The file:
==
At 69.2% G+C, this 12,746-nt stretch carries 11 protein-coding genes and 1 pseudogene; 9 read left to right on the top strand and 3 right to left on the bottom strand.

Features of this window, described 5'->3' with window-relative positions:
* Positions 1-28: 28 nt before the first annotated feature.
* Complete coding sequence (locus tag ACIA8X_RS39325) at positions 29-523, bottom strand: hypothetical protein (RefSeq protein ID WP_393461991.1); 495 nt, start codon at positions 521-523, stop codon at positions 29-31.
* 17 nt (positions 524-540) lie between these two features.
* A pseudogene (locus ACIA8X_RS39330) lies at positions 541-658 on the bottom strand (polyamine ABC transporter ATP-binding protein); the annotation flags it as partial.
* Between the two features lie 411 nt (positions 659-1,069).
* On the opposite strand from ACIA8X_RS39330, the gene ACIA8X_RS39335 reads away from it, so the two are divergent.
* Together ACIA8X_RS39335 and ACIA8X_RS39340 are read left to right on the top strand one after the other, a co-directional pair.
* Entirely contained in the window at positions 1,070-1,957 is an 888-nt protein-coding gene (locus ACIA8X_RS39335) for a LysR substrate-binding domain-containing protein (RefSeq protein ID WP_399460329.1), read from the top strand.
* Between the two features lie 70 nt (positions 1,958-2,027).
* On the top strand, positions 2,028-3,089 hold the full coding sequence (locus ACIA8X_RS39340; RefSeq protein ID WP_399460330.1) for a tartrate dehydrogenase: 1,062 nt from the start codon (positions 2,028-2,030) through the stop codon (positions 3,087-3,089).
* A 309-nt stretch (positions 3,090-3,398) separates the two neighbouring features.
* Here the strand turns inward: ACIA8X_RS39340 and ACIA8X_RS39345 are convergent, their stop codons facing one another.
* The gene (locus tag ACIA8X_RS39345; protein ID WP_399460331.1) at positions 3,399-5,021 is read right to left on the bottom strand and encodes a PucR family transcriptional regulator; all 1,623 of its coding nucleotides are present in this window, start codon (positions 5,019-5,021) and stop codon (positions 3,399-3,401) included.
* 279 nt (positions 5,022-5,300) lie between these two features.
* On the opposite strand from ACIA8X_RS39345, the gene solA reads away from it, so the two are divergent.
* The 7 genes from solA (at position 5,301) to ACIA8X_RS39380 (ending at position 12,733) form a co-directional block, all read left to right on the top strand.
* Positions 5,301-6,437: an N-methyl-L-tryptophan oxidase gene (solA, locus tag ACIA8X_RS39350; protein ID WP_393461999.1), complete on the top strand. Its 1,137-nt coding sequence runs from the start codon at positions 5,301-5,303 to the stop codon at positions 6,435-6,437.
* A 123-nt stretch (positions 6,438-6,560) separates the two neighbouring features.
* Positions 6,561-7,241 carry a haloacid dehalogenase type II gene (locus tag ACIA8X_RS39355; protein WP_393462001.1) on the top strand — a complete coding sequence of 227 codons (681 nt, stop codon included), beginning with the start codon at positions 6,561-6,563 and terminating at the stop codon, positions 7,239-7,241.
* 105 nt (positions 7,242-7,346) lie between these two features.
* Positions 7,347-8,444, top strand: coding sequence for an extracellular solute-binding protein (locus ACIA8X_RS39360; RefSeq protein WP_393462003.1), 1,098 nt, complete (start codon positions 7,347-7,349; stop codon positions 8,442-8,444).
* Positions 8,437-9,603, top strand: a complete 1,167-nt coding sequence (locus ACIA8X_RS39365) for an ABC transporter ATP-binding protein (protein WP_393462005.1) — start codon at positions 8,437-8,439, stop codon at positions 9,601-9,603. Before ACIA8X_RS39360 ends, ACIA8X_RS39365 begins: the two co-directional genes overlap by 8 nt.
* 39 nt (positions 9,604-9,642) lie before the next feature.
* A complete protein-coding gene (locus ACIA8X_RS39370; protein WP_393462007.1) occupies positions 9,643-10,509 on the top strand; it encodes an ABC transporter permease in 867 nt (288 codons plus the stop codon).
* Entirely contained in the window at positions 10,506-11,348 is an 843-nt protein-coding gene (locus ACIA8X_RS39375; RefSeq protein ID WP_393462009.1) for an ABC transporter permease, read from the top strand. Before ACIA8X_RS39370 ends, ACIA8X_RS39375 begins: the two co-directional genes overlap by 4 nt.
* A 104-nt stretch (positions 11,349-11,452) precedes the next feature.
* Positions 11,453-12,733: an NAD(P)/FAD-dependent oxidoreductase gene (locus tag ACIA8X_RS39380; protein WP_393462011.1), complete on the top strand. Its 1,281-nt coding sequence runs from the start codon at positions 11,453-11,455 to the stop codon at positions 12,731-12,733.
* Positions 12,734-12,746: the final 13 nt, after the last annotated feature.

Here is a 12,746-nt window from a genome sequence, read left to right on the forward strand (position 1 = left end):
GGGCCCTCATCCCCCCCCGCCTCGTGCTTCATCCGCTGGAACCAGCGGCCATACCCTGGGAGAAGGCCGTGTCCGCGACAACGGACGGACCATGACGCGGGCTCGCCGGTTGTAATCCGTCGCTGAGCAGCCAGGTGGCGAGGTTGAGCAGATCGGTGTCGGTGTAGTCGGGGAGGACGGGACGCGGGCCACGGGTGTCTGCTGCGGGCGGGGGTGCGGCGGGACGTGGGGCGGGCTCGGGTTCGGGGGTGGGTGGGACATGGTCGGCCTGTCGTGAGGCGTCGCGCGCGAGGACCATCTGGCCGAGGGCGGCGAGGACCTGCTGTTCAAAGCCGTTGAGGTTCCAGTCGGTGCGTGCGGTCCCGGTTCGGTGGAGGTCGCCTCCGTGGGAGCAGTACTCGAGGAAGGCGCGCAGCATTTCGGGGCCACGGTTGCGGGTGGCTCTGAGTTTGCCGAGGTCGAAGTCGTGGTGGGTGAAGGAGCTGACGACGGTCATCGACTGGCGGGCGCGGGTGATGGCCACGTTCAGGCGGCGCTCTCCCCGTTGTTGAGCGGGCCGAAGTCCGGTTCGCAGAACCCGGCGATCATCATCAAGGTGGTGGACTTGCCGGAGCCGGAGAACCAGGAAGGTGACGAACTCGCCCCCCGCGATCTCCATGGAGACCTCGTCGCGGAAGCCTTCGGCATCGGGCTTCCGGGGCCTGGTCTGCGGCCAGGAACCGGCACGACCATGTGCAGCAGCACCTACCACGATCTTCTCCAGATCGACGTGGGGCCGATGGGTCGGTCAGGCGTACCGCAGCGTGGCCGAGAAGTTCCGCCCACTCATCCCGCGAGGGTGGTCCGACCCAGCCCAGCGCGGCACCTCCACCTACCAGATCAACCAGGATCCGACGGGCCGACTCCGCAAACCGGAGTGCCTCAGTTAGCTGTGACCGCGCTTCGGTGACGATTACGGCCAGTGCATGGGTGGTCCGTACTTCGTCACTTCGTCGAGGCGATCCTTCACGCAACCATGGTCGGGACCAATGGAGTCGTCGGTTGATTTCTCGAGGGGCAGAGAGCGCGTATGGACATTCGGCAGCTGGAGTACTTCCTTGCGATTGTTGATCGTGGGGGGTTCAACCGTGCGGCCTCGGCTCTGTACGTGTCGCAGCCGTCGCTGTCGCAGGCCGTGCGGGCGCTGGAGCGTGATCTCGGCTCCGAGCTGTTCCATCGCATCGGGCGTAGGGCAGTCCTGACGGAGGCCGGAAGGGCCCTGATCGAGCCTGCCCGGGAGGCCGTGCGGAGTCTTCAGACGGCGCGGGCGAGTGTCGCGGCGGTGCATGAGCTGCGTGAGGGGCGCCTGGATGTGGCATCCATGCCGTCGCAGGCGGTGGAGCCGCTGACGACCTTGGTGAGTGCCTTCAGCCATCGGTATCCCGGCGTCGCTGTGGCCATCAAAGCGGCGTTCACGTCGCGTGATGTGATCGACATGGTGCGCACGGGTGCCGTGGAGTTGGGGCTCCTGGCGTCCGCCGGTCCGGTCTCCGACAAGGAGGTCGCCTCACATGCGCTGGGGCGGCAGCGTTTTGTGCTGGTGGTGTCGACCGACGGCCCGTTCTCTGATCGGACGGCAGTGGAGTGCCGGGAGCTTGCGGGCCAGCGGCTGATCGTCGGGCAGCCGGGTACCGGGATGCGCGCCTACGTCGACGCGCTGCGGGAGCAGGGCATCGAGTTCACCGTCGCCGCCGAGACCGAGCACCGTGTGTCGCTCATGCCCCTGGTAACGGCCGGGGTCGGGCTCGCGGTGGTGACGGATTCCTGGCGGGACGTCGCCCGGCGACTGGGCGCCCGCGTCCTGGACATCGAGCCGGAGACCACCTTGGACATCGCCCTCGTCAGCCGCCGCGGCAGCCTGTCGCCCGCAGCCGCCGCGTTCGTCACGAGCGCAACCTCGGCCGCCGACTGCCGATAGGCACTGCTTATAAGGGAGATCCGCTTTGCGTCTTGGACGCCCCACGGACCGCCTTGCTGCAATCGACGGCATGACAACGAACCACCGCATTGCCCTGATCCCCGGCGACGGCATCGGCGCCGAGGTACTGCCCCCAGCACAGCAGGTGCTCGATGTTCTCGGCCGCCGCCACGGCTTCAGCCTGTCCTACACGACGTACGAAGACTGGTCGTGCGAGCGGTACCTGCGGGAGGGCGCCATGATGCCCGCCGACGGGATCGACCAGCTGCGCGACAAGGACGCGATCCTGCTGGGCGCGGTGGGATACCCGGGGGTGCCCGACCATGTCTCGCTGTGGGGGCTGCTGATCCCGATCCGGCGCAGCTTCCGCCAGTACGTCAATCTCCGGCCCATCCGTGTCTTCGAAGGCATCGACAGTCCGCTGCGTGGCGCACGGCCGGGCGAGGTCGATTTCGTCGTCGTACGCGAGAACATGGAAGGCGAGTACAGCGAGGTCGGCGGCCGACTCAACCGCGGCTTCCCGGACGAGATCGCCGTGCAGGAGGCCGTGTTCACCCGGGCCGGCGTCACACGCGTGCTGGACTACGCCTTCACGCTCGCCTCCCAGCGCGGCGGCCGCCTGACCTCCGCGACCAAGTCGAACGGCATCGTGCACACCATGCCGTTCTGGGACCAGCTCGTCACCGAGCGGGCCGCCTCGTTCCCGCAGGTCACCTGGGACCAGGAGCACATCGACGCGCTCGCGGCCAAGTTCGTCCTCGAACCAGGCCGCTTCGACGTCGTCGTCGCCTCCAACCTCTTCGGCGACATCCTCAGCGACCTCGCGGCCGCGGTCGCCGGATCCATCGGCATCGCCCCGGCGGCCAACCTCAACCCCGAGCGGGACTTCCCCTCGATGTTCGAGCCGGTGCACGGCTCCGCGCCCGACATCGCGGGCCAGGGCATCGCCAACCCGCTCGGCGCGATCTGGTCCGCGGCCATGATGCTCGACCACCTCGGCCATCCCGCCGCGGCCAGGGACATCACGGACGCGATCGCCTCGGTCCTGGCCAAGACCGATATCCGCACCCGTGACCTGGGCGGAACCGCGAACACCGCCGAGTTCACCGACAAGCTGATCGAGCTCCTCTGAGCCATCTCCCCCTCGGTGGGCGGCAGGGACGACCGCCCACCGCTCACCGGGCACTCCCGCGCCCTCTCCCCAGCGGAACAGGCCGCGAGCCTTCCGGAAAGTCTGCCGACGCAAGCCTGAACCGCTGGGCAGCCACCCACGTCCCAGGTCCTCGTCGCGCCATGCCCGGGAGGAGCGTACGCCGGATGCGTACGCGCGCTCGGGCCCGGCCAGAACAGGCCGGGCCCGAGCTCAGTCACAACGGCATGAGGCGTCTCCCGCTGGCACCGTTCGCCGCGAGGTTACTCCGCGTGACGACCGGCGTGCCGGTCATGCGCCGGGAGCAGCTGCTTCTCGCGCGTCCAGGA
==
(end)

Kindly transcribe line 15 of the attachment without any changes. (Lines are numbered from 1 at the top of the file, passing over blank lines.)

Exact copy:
* The gene (locus tag ACIA8X_RS39345; protein ID WP_399460331.1) at positions 3,399-5,021 is read right to left on the bottom strand and encodes a PucR family transcriptional regulator; all 1,623 of its coding nucleotides are present in this window, start codon (positions 5,019-5,021) and stop codon (positions 3,399-3,401) included.